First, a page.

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10 Bizarre Tales From Self-Proclaimed States

Morris M.


Anyone can unilaterally declare their own fake nation-state. All it takes is an audience and the willingness to go down in Wikipedia history as the self-proclaimed King of ListverseTopia (or whatever). But it takes a special kind of insanity to believe your own spiel and to get others to start believing it, too.

10The Italian Tax-Dodge State

Giorgio Rosa was a man with a vision. In 1967, the Italian engineer decided to construct his own island state in international waters out of a self-professed love for “liberty.” Sinking nine pylons deep into the Adriatic Sea, Rosa and a handful of friends built a 400-square-meter (4,000 ft2) platform, declared their independence from Italy, and immediately began printing stamps for the new Republic of Rose Island.

The official response was disproportionate. Faced with what appeared to be a tax-dodging micro-nation setting up shop just off their coast, the Italian state annexed the territory and set it on fire.

Only a few weeks after independence, authorities landed on Rose Island and quickly arrested Giorgio Rosa. Then they strapped explosives to the pylons, got everyone into the boat and blew the place sky-high. Although Rosa lodged an official complaint with the state, he and his government were ignored. However, their adventure did have a direct effect on world policy. Faced with copycats emerging across the globe, the UN ratified the 1982 Convention of the Sea, forbidding people from creating their own island nations.



9The Greenpeace Eco-State War


Greenpeace has never been above the odd publicity stunt to draw attention to their cause. Perhaps none has been as ambitious as their 2008 effort in the Czech Republic. Determined to stop the US from installing a new radar base in the Brdy region, the group fenced off the construction site, occupied it, and declared the territory an independent state.

Known as Peaceland, the new state was no different from any other large protest camp. But it did have one hilarious side effect. Irritated by all these protestors coming and messing up his countryside, Czech journalist Jiri X. Dolezal responded by setting up his own rival nation and declaring war on Peaceland.

As president and sole citizen of The Democratic Republic of Travarovice, Dolezal petitioned the Czech military to let him attack the Greenpeace settlement, claiming he wished to get inside the camp and urinate “as an act of war.” He also began his own hunger strike in support of US missile defense stations, claiming each side of the debate had an equal right to have their voices heard.

Before the two states could engage in any serious conflict, the Czech police demolished Peaceland and arrested its entire citizenry.

8The Missing Empire Of The Sahara

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Jacques Lebaudy may be the greatest eccentric you’ve never heard of. A French sugar millionaire with pretentions of royalty, he decided in 1903 to become an emperor. To that end, he recruited a dozen sailors and sent them off into Morocco to capture the entire Sahara.

Things didn’t exactly work out. The sailors were captured by Arab traders not long after landing, forcing the French government to step in and shell Morocco when Lebaudy refused to pay their ransom. Not pleased with this waste of resources, the French declared Lebaudy a fugitive, causing him to flee to London—where things got really odd.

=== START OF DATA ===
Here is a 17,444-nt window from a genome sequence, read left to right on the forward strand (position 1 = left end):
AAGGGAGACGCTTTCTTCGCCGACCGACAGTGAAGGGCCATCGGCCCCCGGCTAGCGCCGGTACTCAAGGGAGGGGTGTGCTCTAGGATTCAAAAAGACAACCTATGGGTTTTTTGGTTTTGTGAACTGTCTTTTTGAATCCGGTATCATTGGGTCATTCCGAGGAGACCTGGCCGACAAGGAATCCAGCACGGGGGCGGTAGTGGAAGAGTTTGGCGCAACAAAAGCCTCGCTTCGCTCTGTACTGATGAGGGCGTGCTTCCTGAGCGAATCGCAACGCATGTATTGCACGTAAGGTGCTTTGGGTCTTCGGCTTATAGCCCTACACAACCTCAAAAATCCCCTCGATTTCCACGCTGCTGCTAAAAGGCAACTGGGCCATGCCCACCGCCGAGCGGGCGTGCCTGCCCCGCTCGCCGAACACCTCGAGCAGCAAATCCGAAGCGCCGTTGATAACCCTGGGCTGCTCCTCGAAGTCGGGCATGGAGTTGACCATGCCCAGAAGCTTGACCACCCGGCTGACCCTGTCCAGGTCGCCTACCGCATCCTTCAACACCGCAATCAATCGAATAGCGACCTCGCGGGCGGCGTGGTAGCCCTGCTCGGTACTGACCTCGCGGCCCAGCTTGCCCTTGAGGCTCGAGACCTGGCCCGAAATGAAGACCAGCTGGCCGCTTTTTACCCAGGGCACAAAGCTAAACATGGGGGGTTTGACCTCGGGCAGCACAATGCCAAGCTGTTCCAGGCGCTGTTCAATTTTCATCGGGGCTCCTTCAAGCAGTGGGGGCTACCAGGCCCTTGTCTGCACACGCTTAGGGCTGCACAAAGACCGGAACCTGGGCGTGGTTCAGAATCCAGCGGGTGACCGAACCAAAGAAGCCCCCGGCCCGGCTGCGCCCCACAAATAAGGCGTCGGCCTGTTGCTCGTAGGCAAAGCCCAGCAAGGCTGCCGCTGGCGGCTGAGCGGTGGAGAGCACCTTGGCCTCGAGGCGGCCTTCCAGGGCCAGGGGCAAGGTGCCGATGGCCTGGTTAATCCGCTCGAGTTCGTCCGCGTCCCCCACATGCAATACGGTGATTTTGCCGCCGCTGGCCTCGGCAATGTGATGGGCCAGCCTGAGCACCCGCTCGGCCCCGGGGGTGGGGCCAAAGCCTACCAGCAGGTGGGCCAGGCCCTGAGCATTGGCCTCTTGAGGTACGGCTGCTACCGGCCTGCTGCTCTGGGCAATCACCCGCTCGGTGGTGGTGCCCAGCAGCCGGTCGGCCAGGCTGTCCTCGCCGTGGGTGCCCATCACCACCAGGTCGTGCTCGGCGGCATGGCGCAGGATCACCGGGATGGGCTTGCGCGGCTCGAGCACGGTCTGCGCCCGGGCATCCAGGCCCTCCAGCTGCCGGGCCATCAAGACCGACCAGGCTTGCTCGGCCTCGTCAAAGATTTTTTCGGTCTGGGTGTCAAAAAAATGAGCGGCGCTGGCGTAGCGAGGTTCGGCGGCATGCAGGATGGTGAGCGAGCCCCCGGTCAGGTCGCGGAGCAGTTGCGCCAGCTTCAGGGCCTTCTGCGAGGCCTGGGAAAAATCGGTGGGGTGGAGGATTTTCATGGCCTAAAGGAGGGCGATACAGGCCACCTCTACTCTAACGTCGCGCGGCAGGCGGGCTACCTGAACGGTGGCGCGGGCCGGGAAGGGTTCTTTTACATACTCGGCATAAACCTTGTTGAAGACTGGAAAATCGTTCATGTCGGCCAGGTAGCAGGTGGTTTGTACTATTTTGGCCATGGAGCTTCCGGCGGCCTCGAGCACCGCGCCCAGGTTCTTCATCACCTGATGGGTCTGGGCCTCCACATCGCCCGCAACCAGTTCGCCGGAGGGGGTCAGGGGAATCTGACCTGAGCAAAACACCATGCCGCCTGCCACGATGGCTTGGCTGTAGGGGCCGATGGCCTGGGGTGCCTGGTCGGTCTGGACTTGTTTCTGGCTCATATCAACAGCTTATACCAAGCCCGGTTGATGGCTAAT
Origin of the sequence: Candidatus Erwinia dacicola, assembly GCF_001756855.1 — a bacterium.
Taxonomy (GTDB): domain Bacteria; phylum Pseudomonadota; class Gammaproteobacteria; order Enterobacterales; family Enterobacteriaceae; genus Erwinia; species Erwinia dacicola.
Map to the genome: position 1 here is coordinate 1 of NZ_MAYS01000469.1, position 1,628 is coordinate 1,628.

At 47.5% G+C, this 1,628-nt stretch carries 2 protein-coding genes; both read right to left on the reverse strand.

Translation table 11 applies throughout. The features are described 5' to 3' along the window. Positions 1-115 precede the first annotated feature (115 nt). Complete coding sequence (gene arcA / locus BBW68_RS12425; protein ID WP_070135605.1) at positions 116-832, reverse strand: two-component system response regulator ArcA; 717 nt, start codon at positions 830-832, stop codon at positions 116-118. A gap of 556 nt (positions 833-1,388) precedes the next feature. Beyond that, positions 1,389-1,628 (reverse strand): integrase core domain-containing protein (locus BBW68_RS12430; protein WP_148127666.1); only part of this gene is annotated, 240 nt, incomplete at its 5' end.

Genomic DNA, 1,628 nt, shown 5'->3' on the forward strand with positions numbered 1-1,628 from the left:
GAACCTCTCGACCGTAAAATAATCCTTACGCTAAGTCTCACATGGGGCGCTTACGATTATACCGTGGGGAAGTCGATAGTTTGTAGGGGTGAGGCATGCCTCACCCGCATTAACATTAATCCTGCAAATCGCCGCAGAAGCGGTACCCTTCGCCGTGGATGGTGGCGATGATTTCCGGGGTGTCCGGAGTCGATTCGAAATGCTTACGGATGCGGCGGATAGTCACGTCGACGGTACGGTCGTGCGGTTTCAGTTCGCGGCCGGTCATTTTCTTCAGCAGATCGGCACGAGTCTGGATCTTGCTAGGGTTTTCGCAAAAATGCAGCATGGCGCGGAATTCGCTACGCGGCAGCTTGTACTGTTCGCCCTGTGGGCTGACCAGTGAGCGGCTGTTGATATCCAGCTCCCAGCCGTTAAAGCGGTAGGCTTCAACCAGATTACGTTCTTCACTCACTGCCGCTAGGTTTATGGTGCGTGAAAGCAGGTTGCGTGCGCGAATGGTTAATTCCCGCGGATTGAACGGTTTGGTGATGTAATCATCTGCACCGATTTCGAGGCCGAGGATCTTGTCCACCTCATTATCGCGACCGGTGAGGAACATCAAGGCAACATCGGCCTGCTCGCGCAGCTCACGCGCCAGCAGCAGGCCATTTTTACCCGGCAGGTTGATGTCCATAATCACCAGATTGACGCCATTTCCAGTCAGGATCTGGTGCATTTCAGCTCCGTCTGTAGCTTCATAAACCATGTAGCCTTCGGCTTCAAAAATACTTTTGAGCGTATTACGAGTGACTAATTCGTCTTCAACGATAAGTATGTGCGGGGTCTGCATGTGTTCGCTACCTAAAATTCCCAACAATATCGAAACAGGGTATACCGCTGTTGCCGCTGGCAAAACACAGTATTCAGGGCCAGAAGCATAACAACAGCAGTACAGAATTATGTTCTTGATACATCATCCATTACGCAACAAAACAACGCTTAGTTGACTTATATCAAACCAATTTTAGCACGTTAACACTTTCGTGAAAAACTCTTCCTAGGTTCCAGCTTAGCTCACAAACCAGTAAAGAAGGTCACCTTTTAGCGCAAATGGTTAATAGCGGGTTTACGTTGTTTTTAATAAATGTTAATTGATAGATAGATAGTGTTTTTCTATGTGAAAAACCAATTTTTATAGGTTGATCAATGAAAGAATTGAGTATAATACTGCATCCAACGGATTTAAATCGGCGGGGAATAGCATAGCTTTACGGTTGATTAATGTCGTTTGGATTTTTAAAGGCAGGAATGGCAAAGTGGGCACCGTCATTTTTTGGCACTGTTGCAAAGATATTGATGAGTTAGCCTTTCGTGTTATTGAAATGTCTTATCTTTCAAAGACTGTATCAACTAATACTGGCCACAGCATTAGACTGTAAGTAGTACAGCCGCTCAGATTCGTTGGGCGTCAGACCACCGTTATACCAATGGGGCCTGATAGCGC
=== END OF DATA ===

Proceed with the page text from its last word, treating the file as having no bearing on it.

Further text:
Despite capturing a grand total of nothing, Lebaudy began calling himself the Emperor of the Sahara. He surrounded himself with courtiers and had his own flag designed and banknotes printed. He also commissioned a national anthem, which he forced local musicians to play whenever he entered a room. All this time, he made plans for a grand coronation that would see him return to the Sahara and claim his rightful throne.

It couldn’t last. Lebaudy got fed up with his London life and moved to New York. He ultimately died as oddly as he’d lived, shot dead by his own wife.



7Tasmania’s Short-Lived Grand Duchy

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Photo credit: JFV Coins

One of libertarianism’s positions is the ability for people to set up their own currencies, an act that tends to get you arrested in most of the world. So when Tasmanian resident John Charlton Rudge wanted to issue his own currency, he decided to include a get-out-of-jail-free card by declaring part of his store an independent state.

Known as the Grand Duchy of Avram, the state officially held no territory and issued coins from a “B_NK” to avoid legal proceedings. For a while, it worked. Hundreds of curious people flocked to Rudge’s store to exchange their Australian dollars for his currency, and before long, Tasmania was doing a roaring trade in the Duchy’s so-called ducals. Then the Australian government began to take note.

Here’s where things get a little hazy. We know that the Australian government raided the Grand Duchy and confiscated all of Rudge’s coins. We know that he was arrested. But the outcome of the case is unclear. Rudge and several others claim he was brought to trail and found not guilty, which makes both his country and currency de facto legal. Others think the state merely decided not to prosecute. Either way, he continued to print coins after his arrest. Occasionally, they even turn up on eBay.

6The Italian Maybe-State

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Photo credit: Davide Papalini

Unlike most of the wannabe nations on this list, the tiny Italian state of Seborga might have a genuine claim. Set up by local eccentric Giorgio Carbone in 1963 and with a population of only 374, the town could legally be one of Europe’s last surviving city-states.

The evidence hinges on documents supposedly found by Carbone in the Vatican archives. According to the documents, Seborga was a sovereign state as far back as 954 and even printed its own currency. Run by abbots, it was illegally sold to Sardinia in 1729.

Carbone realized if Seborga wasn’t legally part of Sardinia when the larger state joined the Italian Union in 1861, then Seborga never joined modern Italy. That would mean every single treaty since the dissolution of Sardinia was null and void as far as the village was concerned—making it de facto independent.

Italy strongly disagrees with this assessment. Officials claim Carbone invented this assertion as a way of attracting tourists.

Not everyone is so sure. Burkina Faso, San Marino, and eight other states have officially recognized and exchanged ambassadors with Seborga, and the town operates a handful of foreign consulates. Russia, Sri Lanka, Luxembourg, and Andorra have even sent official envoys—giving it a better claim to statehood than plenty of more famous examples.